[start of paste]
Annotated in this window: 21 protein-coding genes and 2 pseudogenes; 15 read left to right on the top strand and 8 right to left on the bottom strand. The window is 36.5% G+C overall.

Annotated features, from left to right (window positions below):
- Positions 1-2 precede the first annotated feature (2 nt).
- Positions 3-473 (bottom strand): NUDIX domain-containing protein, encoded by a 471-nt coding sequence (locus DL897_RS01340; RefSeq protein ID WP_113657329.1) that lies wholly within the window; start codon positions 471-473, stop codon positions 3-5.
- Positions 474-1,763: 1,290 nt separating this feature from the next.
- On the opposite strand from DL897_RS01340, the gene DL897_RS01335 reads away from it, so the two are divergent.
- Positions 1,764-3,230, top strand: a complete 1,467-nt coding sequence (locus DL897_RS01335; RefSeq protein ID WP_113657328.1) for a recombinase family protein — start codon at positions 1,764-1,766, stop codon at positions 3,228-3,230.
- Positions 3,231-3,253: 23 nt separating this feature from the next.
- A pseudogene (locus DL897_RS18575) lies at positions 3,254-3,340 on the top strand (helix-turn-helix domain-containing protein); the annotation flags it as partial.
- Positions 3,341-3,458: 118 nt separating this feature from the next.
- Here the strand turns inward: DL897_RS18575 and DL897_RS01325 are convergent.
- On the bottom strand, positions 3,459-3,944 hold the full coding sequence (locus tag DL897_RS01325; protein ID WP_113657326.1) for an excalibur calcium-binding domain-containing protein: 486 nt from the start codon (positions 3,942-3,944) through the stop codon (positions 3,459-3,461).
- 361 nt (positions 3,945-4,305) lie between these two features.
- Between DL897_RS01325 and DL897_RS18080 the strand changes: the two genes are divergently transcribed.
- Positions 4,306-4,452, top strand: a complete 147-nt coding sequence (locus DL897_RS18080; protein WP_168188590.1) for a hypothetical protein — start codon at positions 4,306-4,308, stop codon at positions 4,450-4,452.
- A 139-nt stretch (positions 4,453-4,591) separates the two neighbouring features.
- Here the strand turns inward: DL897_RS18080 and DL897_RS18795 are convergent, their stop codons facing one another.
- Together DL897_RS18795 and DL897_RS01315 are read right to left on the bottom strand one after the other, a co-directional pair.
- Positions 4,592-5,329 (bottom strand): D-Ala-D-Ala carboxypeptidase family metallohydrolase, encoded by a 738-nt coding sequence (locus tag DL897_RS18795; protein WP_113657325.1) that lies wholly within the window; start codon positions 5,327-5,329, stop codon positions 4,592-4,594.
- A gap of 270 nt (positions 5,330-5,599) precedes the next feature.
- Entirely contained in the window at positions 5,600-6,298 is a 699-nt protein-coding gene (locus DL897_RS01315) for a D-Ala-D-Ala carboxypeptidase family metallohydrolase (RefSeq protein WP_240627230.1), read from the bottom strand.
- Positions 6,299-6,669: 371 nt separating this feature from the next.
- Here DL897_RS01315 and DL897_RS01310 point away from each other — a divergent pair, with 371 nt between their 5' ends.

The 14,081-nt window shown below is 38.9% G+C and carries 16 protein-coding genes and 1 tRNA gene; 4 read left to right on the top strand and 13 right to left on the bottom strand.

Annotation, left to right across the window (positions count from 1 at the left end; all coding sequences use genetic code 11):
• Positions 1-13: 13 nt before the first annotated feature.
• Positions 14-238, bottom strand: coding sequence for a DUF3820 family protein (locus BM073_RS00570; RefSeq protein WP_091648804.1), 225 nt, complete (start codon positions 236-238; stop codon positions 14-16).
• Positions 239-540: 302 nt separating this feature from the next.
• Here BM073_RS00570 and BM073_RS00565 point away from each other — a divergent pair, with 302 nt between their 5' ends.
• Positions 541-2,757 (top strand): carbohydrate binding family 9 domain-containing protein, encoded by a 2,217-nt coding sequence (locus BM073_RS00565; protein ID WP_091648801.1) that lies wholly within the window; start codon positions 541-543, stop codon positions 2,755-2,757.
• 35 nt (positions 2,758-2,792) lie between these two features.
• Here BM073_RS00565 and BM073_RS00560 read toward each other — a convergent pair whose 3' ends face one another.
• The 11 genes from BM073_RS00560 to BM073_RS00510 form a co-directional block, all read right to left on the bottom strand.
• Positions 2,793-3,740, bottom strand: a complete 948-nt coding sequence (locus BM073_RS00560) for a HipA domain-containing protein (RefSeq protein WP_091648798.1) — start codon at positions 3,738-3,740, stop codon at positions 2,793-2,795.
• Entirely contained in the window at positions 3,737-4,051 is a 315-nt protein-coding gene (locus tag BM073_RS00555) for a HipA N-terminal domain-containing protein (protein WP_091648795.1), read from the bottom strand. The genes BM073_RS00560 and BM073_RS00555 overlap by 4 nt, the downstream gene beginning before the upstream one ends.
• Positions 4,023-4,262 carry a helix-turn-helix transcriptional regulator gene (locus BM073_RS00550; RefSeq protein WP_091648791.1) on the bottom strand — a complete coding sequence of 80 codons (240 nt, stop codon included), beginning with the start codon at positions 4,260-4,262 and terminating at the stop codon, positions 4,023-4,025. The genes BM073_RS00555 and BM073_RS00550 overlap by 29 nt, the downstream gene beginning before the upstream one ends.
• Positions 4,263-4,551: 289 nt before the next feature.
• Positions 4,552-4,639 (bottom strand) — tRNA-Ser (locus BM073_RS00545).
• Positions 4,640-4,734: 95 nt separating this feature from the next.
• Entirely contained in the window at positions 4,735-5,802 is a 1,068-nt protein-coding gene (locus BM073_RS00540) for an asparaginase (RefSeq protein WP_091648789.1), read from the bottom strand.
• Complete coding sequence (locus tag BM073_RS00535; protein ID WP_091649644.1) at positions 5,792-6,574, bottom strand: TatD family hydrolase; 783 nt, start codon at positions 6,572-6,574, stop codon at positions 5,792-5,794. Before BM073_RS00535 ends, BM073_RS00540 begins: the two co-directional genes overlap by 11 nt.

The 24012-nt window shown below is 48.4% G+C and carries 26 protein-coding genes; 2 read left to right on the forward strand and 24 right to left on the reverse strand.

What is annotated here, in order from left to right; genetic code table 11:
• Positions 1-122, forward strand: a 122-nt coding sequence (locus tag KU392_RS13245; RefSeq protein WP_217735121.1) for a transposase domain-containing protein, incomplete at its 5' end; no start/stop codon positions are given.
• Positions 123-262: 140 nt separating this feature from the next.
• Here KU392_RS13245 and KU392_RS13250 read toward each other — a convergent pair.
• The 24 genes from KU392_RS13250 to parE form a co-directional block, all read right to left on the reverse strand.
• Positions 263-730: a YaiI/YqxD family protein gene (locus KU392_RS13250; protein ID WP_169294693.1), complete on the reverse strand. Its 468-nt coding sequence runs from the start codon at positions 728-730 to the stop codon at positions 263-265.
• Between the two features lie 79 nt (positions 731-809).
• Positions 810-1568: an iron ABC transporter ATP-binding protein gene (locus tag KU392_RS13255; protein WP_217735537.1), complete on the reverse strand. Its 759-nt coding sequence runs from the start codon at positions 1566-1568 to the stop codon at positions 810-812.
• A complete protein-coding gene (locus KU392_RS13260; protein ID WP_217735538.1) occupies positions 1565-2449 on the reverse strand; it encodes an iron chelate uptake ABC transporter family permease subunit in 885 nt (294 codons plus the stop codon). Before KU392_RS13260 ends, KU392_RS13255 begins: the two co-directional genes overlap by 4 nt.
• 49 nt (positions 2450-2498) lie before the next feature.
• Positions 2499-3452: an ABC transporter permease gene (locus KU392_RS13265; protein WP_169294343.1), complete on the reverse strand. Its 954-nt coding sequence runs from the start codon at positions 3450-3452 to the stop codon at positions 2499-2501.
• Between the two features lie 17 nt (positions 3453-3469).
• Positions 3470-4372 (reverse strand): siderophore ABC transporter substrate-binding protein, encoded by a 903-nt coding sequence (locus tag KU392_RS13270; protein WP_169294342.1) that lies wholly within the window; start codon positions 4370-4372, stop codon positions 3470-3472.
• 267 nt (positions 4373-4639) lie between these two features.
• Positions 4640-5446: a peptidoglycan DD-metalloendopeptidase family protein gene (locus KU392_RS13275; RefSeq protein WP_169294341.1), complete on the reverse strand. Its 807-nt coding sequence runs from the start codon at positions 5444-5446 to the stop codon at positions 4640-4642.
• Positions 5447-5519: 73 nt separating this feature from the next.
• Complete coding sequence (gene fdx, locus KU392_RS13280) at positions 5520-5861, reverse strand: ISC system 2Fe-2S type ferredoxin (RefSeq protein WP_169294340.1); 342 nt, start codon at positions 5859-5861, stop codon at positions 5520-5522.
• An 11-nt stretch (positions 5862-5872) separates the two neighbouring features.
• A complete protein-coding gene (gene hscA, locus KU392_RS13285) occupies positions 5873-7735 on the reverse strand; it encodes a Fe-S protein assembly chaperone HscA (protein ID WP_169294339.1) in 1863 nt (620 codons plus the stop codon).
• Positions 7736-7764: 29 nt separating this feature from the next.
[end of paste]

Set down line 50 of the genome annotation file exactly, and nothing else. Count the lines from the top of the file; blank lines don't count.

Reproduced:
• Positions 810-1568: an iron ABC transporter ATP-binding protein gene (locus tag KU392_RS13255; protein WP_217735537.1), complete on the reverse strand. Its 759-nt coding sequence runs from the start codon at positions 1566-1568 to the stop codon at positions 810-812.